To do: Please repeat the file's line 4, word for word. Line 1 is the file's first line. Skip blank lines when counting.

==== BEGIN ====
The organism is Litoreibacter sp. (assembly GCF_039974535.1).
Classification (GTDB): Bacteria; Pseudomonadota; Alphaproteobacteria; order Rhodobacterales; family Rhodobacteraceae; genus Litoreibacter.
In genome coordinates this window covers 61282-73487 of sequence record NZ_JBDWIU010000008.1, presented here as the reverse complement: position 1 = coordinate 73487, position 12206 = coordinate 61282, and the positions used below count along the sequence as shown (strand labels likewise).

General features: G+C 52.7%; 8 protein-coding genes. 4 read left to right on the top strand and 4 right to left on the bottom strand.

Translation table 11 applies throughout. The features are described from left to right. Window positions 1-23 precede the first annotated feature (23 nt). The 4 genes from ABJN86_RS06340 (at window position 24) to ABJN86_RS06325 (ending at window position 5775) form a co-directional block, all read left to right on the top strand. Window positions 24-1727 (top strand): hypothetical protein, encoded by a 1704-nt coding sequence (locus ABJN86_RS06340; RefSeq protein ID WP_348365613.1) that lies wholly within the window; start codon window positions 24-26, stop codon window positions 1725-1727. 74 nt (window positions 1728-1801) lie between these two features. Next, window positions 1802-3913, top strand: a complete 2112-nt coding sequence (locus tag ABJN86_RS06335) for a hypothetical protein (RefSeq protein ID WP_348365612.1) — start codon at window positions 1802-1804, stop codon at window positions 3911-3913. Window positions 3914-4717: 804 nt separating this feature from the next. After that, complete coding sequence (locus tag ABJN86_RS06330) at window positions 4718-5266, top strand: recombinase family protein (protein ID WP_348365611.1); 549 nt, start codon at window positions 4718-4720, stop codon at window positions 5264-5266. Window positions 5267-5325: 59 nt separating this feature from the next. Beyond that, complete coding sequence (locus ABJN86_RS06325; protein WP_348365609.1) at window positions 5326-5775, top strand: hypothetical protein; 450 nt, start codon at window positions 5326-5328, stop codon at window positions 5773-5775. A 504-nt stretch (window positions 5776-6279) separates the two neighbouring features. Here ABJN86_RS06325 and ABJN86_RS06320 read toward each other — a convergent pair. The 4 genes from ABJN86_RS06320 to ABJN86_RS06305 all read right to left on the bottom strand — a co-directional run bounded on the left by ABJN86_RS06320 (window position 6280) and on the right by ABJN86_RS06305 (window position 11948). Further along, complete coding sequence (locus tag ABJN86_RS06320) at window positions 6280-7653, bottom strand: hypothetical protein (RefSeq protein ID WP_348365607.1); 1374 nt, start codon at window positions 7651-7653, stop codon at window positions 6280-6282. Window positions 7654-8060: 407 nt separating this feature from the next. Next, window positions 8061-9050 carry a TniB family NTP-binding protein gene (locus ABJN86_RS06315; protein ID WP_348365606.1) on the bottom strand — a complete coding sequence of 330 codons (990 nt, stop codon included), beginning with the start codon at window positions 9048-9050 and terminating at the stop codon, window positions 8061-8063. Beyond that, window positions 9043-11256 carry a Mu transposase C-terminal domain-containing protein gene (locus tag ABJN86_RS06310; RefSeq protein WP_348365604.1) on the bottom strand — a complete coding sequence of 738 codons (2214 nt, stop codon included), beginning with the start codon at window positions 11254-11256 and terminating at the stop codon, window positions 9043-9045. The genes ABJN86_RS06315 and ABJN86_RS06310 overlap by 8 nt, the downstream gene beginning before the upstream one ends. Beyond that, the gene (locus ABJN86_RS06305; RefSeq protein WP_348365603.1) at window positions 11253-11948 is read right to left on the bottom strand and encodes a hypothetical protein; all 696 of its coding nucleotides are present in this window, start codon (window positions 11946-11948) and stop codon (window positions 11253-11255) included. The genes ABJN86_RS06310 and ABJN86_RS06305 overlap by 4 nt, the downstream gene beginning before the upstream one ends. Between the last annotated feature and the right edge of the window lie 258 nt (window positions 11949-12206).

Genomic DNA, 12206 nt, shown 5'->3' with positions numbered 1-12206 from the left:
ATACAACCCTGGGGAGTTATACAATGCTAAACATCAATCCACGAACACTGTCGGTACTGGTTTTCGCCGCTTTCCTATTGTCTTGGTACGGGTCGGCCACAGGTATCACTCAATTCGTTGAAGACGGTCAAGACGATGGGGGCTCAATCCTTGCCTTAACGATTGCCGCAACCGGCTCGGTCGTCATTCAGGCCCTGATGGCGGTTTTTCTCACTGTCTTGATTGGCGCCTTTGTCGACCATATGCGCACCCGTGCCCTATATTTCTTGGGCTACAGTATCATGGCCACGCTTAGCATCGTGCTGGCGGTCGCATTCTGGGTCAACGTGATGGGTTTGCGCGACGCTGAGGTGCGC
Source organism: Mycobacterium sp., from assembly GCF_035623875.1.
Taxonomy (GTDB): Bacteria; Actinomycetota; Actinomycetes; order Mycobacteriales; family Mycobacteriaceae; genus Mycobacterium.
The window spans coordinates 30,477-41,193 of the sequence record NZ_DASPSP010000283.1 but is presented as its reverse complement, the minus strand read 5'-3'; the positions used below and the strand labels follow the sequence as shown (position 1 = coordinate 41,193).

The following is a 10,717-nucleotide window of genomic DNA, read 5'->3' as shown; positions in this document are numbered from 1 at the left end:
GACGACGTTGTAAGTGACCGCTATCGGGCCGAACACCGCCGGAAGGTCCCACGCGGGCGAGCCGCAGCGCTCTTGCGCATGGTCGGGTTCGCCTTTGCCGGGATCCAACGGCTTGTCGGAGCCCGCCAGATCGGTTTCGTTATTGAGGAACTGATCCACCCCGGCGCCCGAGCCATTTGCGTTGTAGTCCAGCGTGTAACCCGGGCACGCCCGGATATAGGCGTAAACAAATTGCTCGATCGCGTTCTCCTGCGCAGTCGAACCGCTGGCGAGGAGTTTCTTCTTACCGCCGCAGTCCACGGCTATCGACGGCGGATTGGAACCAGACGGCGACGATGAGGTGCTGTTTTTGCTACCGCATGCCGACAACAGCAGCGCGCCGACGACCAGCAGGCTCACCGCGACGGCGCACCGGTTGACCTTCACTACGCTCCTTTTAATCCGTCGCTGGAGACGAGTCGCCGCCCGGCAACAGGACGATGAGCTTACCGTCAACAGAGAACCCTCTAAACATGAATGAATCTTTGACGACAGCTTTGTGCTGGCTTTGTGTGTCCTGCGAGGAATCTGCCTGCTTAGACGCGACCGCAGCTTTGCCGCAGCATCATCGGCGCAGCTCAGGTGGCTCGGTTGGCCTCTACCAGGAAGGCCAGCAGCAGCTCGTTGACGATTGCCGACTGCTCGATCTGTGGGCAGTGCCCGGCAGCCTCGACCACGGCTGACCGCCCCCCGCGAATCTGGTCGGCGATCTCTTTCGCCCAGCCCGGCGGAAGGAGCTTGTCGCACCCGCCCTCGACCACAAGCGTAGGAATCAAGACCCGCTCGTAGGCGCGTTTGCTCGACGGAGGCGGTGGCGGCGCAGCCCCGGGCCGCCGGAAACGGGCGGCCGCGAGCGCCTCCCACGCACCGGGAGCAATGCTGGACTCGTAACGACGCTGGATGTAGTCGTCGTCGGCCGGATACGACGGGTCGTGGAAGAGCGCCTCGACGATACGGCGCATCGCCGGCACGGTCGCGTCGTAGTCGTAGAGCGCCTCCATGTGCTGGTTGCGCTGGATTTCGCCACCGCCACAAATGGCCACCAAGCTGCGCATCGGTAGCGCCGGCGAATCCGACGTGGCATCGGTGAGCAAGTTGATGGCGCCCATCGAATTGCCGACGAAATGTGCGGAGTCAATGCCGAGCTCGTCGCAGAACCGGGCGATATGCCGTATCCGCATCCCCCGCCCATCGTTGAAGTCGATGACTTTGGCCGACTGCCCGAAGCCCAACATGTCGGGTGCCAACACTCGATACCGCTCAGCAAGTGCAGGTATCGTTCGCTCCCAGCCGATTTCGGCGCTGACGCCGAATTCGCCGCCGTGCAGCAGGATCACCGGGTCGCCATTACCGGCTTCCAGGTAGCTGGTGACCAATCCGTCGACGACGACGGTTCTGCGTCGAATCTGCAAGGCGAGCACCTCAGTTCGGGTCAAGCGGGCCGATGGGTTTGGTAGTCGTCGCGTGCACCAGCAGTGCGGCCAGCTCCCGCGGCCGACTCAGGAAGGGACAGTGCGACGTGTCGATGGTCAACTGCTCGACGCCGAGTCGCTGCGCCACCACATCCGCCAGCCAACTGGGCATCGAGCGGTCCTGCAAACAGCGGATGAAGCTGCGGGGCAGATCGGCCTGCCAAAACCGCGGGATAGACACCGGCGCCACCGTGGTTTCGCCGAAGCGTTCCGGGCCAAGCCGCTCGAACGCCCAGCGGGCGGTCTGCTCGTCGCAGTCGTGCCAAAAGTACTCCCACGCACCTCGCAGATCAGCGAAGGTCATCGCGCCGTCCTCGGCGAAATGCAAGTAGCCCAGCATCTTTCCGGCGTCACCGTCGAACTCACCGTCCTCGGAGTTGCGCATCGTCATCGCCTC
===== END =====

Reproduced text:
General features: G+C 52.7%; 8 protein-coding genes. 4 read left to right on the top strand and 4 right to left on the bottom strand.